Galaxy of Terror (1981)
by Steve Habrat
You’d think that a film that has Robert Englund, Sid Haig, and Erin Moran starring in it would be this stuff that cult movie dreams are made of. Well, then you need to see the atrocious 1981 Alien rip-off Galaxy of Terror, a Z-grade lemon from legendary producer Roger Corman, the man who churned out countless cult movie classics. Galaxy of Terror, or Mind Warp, as it is sometimes called, is a trippy glow-in-the-dark poser that scrambles the viewer’s brain with vague dialogue, musty storyline, rickety sets, and bland acting. The three things that Galaxy of Terror has going for it is some fairly decent gore for those who are simply looking for that, Tron-like lighting, and a scene in which a gigantic maggot rapes a curvy blonde. Yes, you read that correctly, a rape scene actually acts as a highlight moment for this piece of junk. I was pretty surprised too when the film ended and I found THAT one of the most interesting aspects of the whole experience.
Galaxy of Terror follows a group of space explorers who are sent to the desolate planet of Morganthus to locate another space crew who have all been killed by a mysterious unseen force. The newly landed crew consists of the troubled Captain Trantor (Played by Grace Zabriskie), Commander Ilvar (Played by Bernard Behrens), empath Alluma (Played by Erin Moran), cocky team leader Baelon (Played by Zalman King), the ship’s cook Kore (Played by Ray Walston), the wise space veteran Cabren (Played by Edward Albert), the ship’s technical officer Dameia (Played by Taaffe O’Connell), crewmember Ranger (Played by Robert Englund), and crystal thrower Quuhod (Played by Sid Haig). When the crew arrives, they discover a strange pyramid and slimy alien creatures that begin attack them one by one. Soon, they realize that the aliens are not the only things that they need to fear on this strange planet.
First, lets discuss the rotten aspects of Galaxy of Terror. Director Bruce D. Clark realizes there isn’t much meat to his storyline, a problem that he covers up with colorful lighting, special effects, forced depth from his characters, and lots of gruesome violence. He also doesn’t offer up anything in the way of likeable characters, allowing none of them to fully develop so we start rooting for them. All of the crew members walk around sulking and complaining about shaky events in their past, but it is all so hazily illustrated that you will find yourself not caring in the slightest. Half way through the film, Clark also sloppily establishes that Cabren is going to be the main protagonist. Everyone else that consists of the space crew is there simply to die in some off beat way; the most outrageous is the maggot rape, which just acts as an excuse for Clark to show off O’Connell’s body.
As far as the good aspects are concerned, it’s basically everything that Clark used to cover up his weak storyline. The film contains several scenes that will drive the gore audiences wild. There is death by constricting wires, an alien ripping one crew members stomach open with its claws, that certain rape scene, and more. I will say that the filmmakers did a good job with all of these effects; obviously more care was put into the gross stuff rather than anything truly substantial. The filmmakers also effectively light the sets, which are clearly cheap in their construction, making the planet itself fairly unsettling and surprisingly expansive. The film also benefits from having a few neat monsters lurking about, even if they are uninspired. These monsters are wisely kept largely in the dark or lit in extreme reds or blues, but it is anyone’s guess if they did that purposely because they’d be creepier or if they are really that cheap. Another layer of gross is added to the monsters by Clark’s use of nasty sound effects which accompany their icky attacks.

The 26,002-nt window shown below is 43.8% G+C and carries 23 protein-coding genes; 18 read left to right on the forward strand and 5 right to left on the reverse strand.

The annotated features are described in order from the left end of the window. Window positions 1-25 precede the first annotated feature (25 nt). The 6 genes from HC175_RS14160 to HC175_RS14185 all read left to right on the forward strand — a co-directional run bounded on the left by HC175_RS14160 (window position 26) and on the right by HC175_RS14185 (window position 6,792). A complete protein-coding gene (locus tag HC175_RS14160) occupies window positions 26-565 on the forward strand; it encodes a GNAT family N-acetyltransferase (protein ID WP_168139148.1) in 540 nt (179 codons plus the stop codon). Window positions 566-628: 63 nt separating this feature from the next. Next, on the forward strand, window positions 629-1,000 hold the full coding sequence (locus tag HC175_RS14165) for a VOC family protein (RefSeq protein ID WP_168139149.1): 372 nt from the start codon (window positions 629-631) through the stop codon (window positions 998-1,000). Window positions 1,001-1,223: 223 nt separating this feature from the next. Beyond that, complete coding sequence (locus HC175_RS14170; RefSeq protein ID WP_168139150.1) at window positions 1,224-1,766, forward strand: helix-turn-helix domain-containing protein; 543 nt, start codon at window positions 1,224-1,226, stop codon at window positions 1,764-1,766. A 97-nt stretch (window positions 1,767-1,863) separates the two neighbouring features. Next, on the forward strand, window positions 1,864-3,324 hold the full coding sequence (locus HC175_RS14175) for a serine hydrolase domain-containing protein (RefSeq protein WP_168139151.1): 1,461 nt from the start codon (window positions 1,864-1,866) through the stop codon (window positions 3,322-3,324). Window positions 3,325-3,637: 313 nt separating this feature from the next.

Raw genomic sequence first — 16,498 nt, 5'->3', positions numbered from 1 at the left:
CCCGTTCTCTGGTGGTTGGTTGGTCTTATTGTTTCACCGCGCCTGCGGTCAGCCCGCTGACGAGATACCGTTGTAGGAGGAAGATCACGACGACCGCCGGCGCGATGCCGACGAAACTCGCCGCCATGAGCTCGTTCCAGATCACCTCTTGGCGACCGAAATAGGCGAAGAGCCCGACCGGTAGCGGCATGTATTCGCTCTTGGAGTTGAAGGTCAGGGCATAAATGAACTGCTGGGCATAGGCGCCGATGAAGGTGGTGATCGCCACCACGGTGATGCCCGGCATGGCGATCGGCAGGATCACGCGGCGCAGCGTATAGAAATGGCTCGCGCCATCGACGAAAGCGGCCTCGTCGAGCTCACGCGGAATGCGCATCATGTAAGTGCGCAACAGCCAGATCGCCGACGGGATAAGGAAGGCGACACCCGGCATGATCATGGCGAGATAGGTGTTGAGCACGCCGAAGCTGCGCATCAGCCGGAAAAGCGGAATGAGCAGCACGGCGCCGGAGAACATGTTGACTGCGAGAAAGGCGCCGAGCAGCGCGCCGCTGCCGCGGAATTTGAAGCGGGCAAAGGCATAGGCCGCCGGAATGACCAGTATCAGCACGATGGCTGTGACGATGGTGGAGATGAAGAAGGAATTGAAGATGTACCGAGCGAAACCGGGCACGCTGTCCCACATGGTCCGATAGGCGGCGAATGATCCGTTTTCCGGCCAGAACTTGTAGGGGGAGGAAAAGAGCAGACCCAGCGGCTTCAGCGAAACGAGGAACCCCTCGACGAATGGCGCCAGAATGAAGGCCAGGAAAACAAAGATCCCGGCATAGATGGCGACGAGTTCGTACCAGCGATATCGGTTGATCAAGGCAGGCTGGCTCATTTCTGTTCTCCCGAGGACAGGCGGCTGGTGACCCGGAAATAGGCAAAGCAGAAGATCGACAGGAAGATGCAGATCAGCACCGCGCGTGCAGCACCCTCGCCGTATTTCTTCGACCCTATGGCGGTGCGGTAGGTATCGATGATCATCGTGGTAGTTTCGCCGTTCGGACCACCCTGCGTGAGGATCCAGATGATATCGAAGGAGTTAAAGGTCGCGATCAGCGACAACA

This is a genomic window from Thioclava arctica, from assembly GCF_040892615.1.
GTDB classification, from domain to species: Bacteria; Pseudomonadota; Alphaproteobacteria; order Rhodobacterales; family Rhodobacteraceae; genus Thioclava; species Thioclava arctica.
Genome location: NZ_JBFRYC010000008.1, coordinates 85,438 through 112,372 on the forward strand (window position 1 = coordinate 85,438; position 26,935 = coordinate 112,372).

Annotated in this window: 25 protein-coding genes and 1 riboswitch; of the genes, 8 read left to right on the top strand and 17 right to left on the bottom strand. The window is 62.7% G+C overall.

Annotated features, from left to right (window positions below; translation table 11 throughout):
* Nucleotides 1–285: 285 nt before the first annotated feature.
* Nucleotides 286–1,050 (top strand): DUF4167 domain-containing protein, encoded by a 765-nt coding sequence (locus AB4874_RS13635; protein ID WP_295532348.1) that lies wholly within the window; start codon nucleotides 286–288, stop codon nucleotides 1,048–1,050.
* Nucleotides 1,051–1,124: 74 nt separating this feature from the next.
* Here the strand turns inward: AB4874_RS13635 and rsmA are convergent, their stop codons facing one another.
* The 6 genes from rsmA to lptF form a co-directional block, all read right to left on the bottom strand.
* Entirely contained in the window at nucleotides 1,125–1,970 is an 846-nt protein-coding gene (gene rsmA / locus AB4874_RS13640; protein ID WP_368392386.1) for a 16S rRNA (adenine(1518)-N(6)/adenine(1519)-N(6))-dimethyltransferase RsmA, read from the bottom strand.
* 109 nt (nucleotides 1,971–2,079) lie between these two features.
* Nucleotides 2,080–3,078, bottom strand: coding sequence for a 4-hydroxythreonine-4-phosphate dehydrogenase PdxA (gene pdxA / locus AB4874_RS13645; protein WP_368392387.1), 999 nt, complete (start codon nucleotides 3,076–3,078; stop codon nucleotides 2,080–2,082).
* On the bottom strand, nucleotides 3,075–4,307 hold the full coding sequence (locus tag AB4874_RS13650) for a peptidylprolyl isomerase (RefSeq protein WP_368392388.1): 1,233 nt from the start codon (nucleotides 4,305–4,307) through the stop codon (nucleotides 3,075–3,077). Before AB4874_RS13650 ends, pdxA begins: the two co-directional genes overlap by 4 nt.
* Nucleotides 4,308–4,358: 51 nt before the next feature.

As far as twisty science fiction horror is concerned, you can do a hell of a lot better than Galaxy of Terror. The only other real reason to see this film is to see a familiar name in the opening credits department. That name would be James Cameron, director of such little films like Avatar and Titanic. Here, he is listed as Production Designer and Second Unit Director. It has been said that he was the one who designed the maggoty severed arm and designed it so the fake maggots would slither around the arm. There have been stories passed around about how Roger Corman used to make bets about how quickly he could shoot a film, the shortest being two days and one night, a rumor that seems to confirm the idea that Corman really didn’t care about the quality of the products he was producing. I could very easily see Galaxy of Terror being a film that was shot quickly, with no real artistic vision or care poured into the craft. Fun only as a did-you-know experience, make Galaxy of Terror a double feature with Alien and make sure Galaxy of Terror is played first. That way, Alien will make up for how letdown you are in Galaxy of Terror.
Galaxy of Terror is now available on Blu-ray and DVD.
Posted on March 20, 2012, in REViEW and tagged 1981, alien, avatar, bernard behrens, bruce d. clark, cult horror, edward albert, erin moran, grace zabriskie, horror, james cameron, mind warp, ray walston, robert englund, roger corman, science fiction, sid haig, taaffe o'connell, titanic, zalman king. Bookmark the permalink. 1 Comment.